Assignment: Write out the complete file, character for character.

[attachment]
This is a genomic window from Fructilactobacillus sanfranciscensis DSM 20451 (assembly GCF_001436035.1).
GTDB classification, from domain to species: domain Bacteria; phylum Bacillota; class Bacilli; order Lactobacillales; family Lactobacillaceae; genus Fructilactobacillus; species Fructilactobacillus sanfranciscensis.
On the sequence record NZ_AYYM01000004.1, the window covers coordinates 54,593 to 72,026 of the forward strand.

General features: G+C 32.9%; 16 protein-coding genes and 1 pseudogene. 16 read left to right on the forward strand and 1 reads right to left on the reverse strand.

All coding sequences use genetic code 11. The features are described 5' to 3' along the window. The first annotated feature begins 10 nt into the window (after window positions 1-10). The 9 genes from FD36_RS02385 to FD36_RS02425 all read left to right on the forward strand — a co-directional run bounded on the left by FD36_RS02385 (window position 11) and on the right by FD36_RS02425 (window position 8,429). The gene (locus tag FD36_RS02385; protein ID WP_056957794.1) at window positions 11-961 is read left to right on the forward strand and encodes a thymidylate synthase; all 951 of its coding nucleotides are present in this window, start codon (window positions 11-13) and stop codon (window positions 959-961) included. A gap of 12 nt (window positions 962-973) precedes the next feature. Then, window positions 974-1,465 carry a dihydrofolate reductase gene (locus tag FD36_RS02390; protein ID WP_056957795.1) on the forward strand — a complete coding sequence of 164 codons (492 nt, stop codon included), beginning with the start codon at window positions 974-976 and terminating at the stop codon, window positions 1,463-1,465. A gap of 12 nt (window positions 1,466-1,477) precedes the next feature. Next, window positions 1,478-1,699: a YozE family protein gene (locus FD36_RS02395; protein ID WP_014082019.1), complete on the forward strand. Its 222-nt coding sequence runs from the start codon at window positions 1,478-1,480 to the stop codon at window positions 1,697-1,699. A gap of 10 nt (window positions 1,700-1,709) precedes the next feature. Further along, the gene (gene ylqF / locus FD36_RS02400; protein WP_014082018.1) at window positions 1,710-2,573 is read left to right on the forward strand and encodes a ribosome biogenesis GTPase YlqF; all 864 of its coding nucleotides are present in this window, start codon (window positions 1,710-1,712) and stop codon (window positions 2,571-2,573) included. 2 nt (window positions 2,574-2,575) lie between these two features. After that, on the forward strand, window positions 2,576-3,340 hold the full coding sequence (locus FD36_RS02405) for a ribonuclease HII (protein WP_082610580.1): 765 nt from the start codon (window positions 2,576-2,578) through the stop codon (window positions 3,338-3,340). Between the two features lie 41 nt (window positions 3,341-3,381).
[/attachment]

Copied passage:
This is a genomic window from Fructilactobacillus sanfranciscensis DSM 20451 (assembly GCF_001436035.1).
GTDB classification, from domain to species: domain Bacteria; phylum Bacillota; class Bacilli; order Lactobacillales; family Lactobacillaceae; genus Fructilactobacillus; species Fructilactobacillus sanfranciscensis.
On the sequence record NZ_AYYM01000004.1, the window covers coordinates 54,593 to 72,026 of the forward strand.

General features: G+C 32.9%; 16 protein-coding genes and 1 pseudogene. 16 read left to right on the forward strand and 1 reads right to left on the reverse strand.

All coding sequences use genetic code 11. The features are described 5' to 3' along the window. The first annotated feature begins 10 nt into the window (after window positions 1-10). The 9 genes from FD36_RS02385 to FD36_RS02425 all read left to right on the forward strand — a co-directional run bounded on the left by FD36_RS02385 (window position 11) and on the right by FD36_RS02425 (window position 8,429). The gene (locus tag FD36_RS02385; protein ID WP_056957794.1) at window positions 11-961 is read left to right on the forward strand and encodes a thymidylate synthase; all 951 of its coding nucleotides are present in this window, start codon (window positions 11-13) and stop codon (window positions 959-961) included. A gap of 12 nt (window positions 962-973) precedes the next feature. Then, window positions 974-1,465 carry a dihydrofolate reductase gene (locus tag FD36_RS02390; protein ID WP_056957795.1) on the forward strand — a complete coding sequence of 164 codons (492 nt, stop codon included), beginning with the start codon at window positions 974-976 and terminating at the stop codon, window positions 1,463-1,465. A gap of 12 nt (window positions 1,466-1,477) precedes the next feature. Next, window positions 1,478-1,699: a YozE family protein gene (locus FD36_RS02395; protein ID WP_014082019.1), complete on the forward strand. Its 222-nt coding sequence runs from the start codon at window positions 1,478-1,480 to the stop codon at window positions 1,697-1,699. A gap of 10 nt (window positions 1,700-1,709) precedes the next feature. Further along, the gene (gene ylqF / locus FD36_RS02400; protein WP_014082018.1) at window positions 1,710-2,573 is read left to right on the forward strand and encodes a ribosome biogenesis GTPase YlqF; all 864 of its coding nucleotides are present in this window, start codon (window positions 1,710-1,712) and stop codon (window positions 2,571-2,573) included. 2 nt (window positions 2,574-2,575) lie between these two features. After that, on the forward strand, window positions 2,576-3,340 hold the full coding sequence (locus FD36_RS02405) for a ribonuclease HII (protein WP_082610580.1): 765 nt from the start codon (window positions 2,576-2,578) through the stop codon (window positions 3,338-3,340). Between the two features lie 41 nt (window positions 3,341-3,381).